JAMBAR has an important role to play in: our jurisprudence and in advocating for strengthening the system of justice; being jealous and zealous guardians for the independence of practitioners and the judiciary; facilitating collegiate relations between attorneys; and fostering good relations between the bench and the bar. To be impactful on the Jamaican society, JAMBAR is striving to reach beyond insularity or being self-serving, lest it risk becoming irrelevant.

Recently JAMBAR has undertaken a number of initiatives.  These include:

  • The institutional strengthening at JAMBAR, seeking to make it more relevant to all attorneys-at-law in Jamaica.  With that in mind, JAMBAR has introduced proposals for new benefits to our members, among them:
    • group health insurance and retirement schemes through regulated and prudential providers
    • the creation of a research office and mini-library for use by all JAMBAR members to be located at the JAMBAR office; and
    • Group PI insurance for JAMBAR members, and
    • a recently implemented MOU with Scotiabank whereby that bank offers a suite of financial services for the benefit of JAMBAR members.


  • JAMBAR always has been a strident and resolute voice for the most vulnerable in society against oppressive conduct, urging necessary and legal reforms and legislative changes.
  • JAMBAR will continue its work with all stakeholders to assist in the creation of a better justice system. Our various sub-committees review and suggest changes to our laws, legal practice and regulatory procedures that impact the delivery of justice and legal services that touch the lives of citizens in their family life, business life and with one another, the Jamaican government and foreign countries.


  • Improving communication on topical issues through greater use of the JAMBAR website, technology and social media.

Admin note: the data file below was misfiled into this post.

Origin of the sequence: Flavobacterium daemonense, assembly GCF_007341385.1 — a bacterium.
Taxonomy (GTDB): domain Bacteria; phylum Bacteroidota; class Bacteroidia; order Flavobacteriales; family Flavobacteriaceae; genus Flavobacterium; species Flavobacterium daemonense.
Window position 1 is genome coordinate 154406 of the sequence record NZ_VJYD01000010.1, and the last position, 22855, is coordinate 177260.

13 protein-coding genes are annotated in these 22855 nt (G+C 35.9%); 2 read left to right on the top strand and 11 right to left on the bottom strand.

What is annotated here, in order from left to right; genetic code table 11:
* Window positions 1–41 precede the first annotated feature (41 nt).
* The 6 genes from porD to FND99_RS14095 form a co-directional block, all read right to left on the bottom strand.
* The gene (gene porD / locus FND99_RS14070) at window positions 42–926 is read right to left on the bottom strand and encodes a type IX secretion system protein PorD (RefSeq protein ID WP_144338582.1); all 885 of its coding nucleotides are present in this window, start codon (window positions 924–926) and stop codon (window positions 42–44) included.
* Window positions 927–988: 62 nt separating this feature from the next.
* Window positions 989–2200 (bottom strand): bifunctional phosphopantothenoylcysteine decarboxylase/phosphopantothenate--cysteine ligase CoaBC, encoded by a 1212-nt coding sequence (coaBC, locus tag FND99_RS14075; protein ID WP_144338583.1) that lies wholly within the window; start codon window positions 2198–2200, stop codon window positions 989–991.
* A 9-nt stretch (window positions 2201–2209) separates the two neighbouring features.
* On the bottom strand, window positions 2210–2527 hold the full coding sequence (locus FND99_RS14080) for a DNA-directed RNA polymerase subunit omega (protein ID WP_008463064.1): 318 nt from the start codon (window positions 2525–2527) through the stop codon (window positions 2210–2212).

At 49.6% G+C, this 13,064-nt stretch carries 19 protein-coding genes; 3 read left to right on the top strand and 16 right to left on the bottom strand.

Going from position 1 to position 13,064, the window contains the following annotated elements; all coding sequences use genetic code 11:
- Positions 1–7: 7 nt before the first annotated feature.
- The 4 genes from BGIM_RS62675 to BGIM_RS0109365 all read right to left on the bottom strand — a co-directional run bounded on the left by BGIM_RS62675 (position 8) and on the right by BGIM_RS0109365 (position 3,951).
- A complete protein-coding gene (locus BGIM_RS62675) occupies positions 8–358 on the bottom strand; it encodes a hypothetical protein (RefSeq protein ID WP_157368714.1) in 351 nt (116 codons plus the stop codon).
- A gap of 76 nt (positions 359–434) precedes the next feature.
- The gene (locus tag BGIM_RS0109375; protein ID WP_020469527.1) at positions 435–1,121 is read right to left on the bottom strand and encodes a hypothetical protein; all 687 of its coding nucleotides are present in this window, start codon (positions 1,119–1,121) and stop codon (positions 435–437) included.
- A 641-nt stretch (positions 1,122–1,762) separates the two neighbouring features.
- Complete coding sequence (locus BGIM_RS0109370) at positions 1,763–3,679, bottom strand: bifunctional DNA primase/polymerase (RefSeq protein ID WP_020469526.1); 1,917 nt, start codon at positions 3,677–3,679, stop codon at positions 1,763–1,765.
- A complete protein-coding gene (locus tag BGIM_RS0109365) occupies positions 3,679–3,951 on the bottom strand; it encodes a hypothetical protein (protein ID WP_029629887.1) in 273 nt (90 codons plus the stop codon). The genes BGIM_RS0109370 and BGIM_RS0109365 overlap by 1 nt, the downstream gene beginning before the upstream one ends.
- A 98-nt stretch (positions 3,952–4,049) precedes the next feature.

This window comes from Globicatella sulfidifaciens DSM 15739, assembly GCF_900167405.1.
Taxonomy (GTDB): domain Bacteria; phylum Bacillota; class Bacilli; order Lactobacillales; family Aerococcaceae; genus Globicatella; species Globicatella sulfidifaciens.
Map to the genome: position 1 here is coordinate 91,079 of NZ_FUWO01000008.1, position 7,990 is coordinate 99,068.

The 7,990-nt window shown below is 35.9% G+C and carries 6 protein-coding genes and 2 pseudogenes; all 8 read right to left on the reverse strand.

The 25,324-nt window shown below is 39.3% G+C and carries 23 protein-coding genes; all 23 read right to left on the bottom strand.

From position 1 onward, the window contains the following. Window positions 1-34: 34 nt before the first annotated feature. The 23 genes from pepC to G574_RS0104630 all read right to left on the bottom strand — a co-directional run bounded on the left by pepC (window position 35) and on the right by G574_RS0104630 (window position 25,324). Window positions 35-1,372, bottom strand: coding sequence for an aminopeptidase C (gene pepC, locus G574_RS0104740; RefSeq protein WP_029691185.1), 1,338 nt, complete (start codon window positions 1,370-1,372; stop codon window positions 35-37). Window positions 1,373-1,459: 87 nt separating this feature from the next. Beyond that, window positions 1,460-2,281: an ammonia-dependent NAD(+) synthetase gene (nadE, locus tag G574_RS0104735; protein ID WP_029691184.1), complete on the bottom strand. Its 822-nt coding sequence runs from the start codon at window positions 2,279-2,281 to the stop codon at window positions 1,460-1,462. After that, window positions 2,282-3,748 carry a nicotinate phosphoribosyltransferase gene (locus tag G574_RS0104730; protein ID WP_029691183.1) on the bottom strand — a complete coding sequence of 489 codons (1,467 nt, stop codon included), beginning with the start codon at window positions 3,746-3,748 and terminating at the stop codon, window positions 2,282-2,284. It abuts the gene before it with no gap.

We must never take for granted the role of an independent, fearless and courageous bar association. Stephen Saltzburg from the George Washington University School of Law correctly observes that “… as the world becomes more complex and therefore more dangerous, governments seek to limit individual rights in the name of crime control and/or national security. … We must always keep in mind that individual rights once lost are not easily regained. Accordingly, the unique and important role of an independent bar in protecting and defending liberty is more, not less, important than ever before… Lawyers and judges remind us that preserving the rule of law, often is a challenge requiring self-sacrifice and risk-taking, is something never to be taken for granted. If any good comes from governmental efforts to deny detainees lawyers, it is a reminder of the importance of an independent bar…” (Saltzburg, Stephen, A., “The Importance of an Independent Bar”. GWU Law School Public Law Research Paper No. 282; Criminal Justice, Vol. 22, No. 4, winter 2008).


The necessity for the continued work of an independent and proactive JAMBAR can be justified based on the observations by The Hon. Dr. Lloyd Barnett, OJ in 1999 in his address to the Carter Centre when he stated:

… Over the 50 years of representative government in Jamaica, it has been generally alleged and often assumed, without the substantiation of specific allegations and proven cases that a considerable amount of corruption exists in national affairs. The political experience is that the parties in opposition have usually accused the party in power of conducting a corrupt administration. Historically, when the accusing party has gained power and established Commissions of Inquiry to conduct a widespread investigation of the previous administration very little has been unearthed to substantiate the allegations … The rumors are, however, too persistent and the statements made in private by reliable persons too frequent to ignore the allegations…”.

– Donovan C. Walker